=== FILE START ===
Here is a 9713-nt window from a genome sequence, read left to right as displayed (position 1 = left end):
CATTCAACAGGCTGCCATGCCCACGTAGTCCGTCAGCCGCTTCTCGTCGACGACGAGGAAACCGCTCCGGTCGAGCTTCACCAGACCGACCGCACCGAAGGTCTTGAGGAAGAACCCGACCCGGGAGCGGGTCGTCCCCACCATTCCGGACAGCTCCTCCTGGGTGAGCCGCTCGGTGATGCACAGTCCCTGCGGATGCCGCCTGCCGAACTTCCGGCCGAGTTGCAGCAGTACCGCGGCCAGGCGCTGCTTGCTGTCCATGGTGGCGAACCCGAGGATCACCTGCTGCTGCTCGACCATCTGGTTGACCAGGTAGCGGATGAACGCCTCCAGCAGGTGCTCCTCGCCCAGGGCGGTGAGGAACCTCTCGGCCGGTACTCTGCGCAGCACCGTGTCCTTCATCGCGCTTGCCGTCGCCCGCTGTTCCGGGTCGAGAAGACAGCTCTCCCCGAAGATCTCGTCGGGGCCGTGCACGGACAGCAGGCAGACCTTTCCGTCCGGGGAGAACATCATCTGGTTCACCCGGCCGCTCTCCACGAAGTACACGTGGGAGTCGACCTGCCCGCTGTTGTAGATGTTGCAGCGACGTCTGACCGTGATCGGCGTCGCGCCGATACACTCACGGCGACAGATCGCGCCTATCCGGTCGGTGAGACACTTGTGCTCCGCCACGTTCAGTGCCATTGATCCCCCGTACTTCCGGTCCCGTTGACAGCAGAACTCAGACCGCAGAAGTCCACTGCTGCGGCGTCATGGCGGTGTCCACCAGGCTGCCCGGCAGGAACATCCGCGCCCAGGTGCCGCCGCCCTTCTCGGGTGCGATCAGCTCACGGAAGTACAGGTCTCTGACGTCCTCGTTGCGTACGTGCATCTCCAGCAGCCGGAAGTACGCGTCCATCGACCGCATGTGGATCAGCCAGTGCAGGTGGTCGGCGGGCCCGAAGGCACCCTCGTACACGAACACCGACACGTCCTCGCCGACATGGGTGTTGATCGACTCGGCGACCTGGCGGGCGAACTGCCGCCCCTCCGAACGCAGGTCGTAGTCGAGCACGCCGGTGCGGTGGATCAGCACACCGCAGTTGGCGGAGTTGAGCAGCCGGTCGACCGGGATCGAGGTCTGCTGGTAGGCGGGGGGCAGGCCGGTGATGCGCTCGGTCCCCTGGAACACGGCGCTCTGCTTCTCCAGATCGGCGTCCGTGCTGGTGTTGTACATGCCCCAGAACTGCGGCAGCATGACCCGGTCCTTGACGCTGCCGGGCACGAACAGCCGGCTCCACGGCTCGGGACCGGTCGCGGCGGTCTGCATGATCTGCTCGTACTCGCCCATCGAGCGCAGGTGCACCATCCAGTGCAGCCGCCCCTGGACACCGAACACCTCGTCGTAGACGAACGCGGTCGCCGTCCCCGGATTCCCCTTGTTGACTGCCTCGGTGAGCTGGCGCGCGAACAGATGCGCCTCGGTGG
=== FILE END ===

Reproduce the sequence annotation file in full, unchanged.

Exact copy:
Here is a 9713-nt window from a genome sequence, read left to right as displayed (position 1 = left end):
CATTCAACAGGCTGCCATGCCCACGTAGTCCGTCAGCCGCTTCTCGTCGACGACGAGGAAACCGCTCCGGTCGAGCTTCACCAGACCGACCGCACCGAAGGTCTTGAGGAAGAACCCGACCCGGGAGCGGGTCGTCCCCACCATTCCGGACAGCTCCTCCTGGGTGAGCCGCTCGGTGATGCACAGTCCCTGCGGATGCCGCCTGCCGAACTTCCGGCCGAGTTGCAGCAGTACCGCGGCCAGGCGCTGCTTGCTGTCCATGGTGGCGAACCCGAGGATCACCTGCTGCTGCTCGACCATCTGGTTGACCAGGTAGCGGATGAACGCCTCCAGCAGGTGCTCCTCGCCCAGGGCGGTGAGGAACCTCTCGGCCGGTACTCTGCGCAGCACCGTGTCCTTCATCGCGCTTGCCGTCGCCCGCTGTTCCGGGTCGAGAAGACAGCTCTCCCCGAAGATCTCGTCGGGGCCGTGCACGGACAGCAGGCAGACCTTTCCGTCCGGGGAGAACATCATCTGGTTCACCCGGCCGCTCTCCACGAAGTACACGTGGGAGTCGACCTGCCCGCTGTTGTAGATGTTGCAGCGACGTCTGACCGTGATCGGCGTCGCGCCGATACACTCACGGCGACAGATCGCGCCTATCCGGTCGGTGAGACACTTGTGCTCCGCCACGTTCAGTGCCATTGATCCCCCGTACTTCCGGTCCCGTTGACAGCAGAACTCAGACCGCAGAAGTCCACTGCTGCGGCGTCATGGCGGTGTCCACCAGGCTGCCCGGCAGGAACATCCGCGCCCAGGTGCCGCCGCCCTTCTCGGGTGCGATCAGCTCACGGAAGTACAGGTCTCTGACGTCCTCGTTGCGTACGTGCATCTCCAGCAGCCGGAAGTACGCGTCCATCGACCGCATGTGGATCAGCCAGTGCAGGTGGTCGGCGGGCCCGAAGGCACCCTCGTACACGAACACCGACACGTCCTCGCCGACATGGGTGTTGATCGACTCGGCGACCTGGCGGGCGAACTGCCGCCCCTCCGAACGCAGGTCGTAGTCGAGCACGCCGGTGCGGTGGATCAGCACACCGCAGTTGGCGGAGTTGAGCAGCCGGTCGACCGGGATCGAGGTCTGCTGGTAGGCGGGGGGCAGGCCGGTGATGCGCTCGGTCCCCTGGAACACGGCGCTCTGCTTCTCCAGATCGGCGTCCGTGCTGGTGTTGTACATGCCCCAGAACTGCGGCAGCATGACCCGGTCCTTGACGCTGCCGGGCACGAACAGCCGGCTCCACGGCTCGGGACCGGTCGCGGCGGTCTGCATGATCTGCTCGTACTCGCCCATCGAGCGCAGGTGCACCATCCAGTGCAGCCGCCCCTGGACACCGAACACCTCGTCGTAGACGAACGCGGTCGCCGTCCCCGGATTCCCCTTGTTGACTGCCTCGGTGAGCTGGCGCGCGAACAGATGCGCCTCGGTGG